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Great Brands Start with Empathy

By Neil Wengerd
Great brands start with empathy. Here's why.

Often, companies see building a brand as another expense for their already stretched budgets. “How can we spend money on design-y stuff when we need to be spending on product development and customer acquisition and finding more revenue?” As a business owner myself, I get it.

But here’s the thing. “Brand” is often misunderstood as a curb-appeal project for your company. Visuals are certainly part of it, but that misses the depth and value of what a great brand can do. Let’s take a look at three ideas that reframe branding.

Building a brand is about understanding people.

Developing the right brand is an exercise in empathy. That means having a willingness to understand what people want and need from you. Then, you give it to them in an authentic way. Without empathy, you can spend way too much time looking inward. It’s like going on a first date and only talking about yourself. It’s easy to talk about yourself and what you do. But it’s a lot harder to talk about what your customers actually get from you. (Especially if they don’t really know what they want).

Take The Contemporary Theatre of Ohio, for example. The Contemporary produces contemporary, sometimes original first-run, plays. On the surface, they’re about entertainment. But what they’re really about is the transformational power of storytelling. They engage with the current moment, creating opportunities for new ideas and discussion. They bring people together through theatre. Theatre gives a voice to ideas, to empathy, to humanity, to progress. Leading with that empathetic point of view connects with people at a very deep level.

Pay attention to what your customers are doing right now. Understand them and speak their language. Get these things right, and you’ll know where to go from there.

Your product and brand are inseparable.

You’ve got a product or service road map. That’s essential. But what about an emotional roadmap? Do you know what emotions your customers have? What about the emotions you want to evoke at any given point in their interaction with you? Having a great brand foundation means having a north star for your company. It sits at the center of your company, and it tells you what to build and what not to build. It tells you what to say (and how to say it). It tells you what not to say. It frames you as a distinct, recognizable company. And, most importantly, it builds an emotional connection with the people that matter.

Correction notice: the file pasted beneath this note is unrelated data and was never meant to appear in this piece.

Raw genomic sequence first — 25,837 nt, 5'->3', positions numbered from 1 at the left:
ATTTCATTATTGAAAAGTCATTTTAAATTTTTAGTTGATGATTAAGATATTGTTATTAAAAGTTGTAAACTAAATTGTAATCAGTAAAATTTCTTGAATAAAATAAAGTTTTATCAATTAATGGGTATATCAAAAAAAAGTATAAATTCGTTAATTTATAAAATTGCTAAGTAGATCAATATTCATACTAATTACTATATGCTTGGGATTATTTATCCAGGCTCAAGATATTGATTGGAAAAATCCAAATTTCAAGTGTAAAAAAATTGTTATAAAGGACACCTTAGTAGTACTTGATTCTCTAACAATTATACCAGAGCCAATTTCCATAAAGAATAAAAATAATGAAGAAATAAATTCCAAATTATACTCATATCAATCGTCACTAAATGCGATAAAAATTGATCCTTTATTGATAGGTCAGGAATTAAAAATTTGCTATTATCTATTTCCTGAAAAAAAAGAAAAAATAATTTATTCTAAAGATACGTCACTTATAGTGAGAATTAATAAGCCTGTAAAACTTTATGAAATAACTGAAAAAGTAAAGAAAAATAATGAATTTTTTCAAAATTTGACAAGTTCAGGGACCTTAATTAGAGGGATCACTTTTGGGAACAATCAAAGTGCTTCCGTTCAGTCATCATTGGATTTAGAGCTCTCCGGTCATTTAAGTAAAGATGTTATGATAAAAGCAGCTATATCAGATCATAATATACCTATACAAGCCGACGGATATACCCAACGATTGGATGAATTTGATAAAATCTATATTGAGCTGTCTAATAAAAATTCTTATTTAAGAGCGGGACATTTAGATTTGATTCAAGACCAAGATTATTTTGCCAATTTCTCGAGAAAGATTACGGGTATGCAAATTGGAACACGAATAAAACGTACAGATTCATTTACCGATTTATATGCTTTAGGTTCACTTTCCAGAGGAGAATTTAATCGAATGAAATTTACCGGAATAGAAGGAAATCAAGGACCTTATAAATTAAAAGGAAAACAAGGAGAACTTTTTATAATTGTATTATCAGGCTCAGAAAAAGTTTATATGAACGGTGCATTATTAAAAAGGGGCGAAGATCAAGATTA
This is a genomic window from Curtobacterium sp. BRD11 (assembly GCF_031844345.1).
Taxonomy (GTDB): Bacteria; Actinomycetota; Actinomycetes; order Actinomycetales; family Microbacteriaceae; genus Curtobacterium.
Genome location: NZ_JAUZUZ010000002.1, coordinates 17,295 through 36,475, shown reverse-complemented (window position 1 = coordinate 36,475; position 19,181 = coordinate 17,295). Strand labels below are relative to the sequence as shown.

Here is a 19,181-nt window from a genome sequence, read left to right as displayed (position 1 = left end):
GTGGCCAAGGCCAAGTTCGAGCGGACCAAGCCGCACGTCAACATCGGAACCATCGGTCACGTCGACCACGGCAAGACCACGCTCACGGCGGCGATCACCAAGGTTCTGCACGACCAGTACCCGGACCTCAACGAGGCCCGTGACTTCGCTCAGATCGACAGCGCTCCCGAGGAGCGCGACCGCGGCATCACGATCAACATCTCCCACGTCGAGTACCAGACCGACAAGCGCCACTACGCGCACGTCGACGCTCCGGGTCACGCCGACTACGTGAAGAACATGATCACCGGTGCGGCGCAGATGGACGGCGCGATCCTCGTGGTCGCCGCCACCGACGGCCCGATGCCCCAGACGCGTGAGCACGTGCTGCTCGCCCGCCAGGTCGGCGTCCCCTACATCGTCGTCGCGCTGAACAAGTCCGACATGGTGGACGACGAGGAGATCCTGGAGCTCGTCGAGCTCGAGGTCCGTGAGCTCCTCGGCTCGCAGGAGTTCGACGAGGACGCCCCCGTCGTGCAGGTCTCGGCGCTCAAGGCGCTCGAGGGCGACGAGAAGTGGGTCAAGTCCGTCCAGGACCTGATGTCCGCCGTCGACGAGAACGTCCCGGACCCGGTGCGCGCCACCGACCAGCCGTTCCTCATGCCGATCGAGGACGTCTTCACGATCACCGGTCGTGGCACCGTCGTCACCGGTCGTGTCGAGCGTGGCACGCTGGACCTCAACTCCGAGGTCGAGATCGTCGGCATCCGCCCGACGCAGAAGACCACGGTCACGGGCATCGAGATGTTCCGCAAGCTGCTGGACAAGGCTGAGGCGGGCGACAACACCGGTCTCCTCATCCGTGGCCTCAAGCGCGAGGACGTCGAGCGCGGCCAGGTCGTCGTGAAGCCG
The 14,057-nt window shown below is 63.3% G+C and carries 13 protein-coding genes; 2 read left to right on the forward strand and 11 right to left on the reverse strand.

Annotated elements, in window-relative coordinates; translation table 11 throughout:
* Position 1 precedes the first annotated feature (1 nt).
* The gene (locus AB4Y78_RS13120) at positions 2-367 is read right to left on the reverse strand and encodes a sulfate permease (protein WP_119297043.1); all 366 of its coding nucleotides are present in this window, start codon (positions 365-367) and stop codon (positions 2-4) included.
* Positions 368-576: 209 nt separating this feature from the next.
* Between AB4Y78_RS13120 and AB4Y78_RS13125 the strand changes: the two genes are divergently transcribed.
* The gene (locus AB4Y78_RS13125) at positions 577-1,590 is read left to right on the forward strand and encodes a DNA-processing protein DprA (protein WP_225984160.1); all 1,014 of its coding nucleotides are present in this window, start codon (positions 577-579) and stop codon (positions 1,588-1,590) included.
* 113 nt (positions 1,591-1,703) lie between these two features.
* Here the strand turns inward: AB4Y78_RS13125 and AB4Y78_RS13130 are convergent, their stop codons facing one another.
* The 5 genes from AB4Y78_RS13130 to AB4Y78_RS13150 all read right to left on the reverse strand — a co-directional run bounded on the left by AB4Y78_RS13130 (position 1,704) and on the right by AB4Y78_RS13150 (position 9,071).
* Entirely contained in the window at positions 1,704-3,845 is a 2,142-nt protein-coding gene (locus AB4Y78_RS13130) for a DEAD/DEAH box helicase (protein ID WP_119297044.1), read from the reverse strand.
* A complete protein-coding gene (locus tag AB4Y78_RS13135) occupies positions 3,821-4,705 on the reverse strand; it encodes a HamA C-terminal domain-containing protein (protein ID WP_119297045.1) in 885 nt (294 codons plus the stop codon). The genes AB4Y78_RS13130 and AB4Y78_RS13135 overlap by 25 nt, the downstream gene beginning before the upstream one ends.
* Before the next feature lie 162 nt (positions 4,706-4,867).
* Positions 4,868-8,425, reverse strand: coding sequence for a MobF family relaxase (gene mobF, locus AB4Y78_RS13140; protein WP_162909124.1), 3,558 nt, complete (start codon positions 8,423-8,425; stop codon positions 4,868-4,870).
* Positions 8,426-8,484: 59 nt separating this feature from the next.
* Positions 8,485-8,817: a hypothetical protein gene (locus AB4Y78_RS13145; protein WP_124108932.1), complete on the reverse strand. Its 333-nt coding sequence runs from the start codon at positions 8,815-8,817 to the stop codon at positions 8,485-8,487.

Megen Construction is a Cincinnati-based specializing in construction management and A-Z construction expertise. They realized that, for their customers, what they do goes beyond contracting. It’s about the perspectives Megen brings to the table. Those perspectives give their clients what they really want: peace of mind, clarity, and proactive thinking. Their brand and service offerings followed suit. Leading with empathy for their clients emotions made Megen distinct. (Their sales have since skyrocketed.)

Brand is a long-term play that needs to start early.

Your product can shift, your customer focus can shift, even your logo can shift (if it must). Your core brand experience shouldn’t. And you need to consider all this sooner than you think. There’s a reason companies that invest in great brands outperform those that don’t. (For example, strong brands outperform weaker ones 3:1 in customer acquisition costs.)

Let’s say you’re an early-stage startup, for example. You've got a bit of funding and you haven’t yet established any basic brand foundations. It’s time to build a minimum viable brand just like you’d build a minimum viable product. An MVB is designed to get you the essentials now to start reaping the benefits of a strong brand. And it’s designed to grow with you.

Or, let’s say you’re a more established company without an established, consistent brand. There’s no time like the present to start building your brand. Oculii, a radar tech company, built a brand system on a bright, friendly visual language. Their tone of voice stands apart in the jargon-strewn space. (All this played a critical role in positioning Oculii for a successful acquisition.)

Start with empathy.

With all this in mind, where do we start? Start with empathy. Pay attention to what your customers are doing right now. That will give you a glimpse of their future behaviors. Learn what they want and need, and when. Understand them and speak their language. Get these things right, and you’ll know where to go from there. Let's get to work.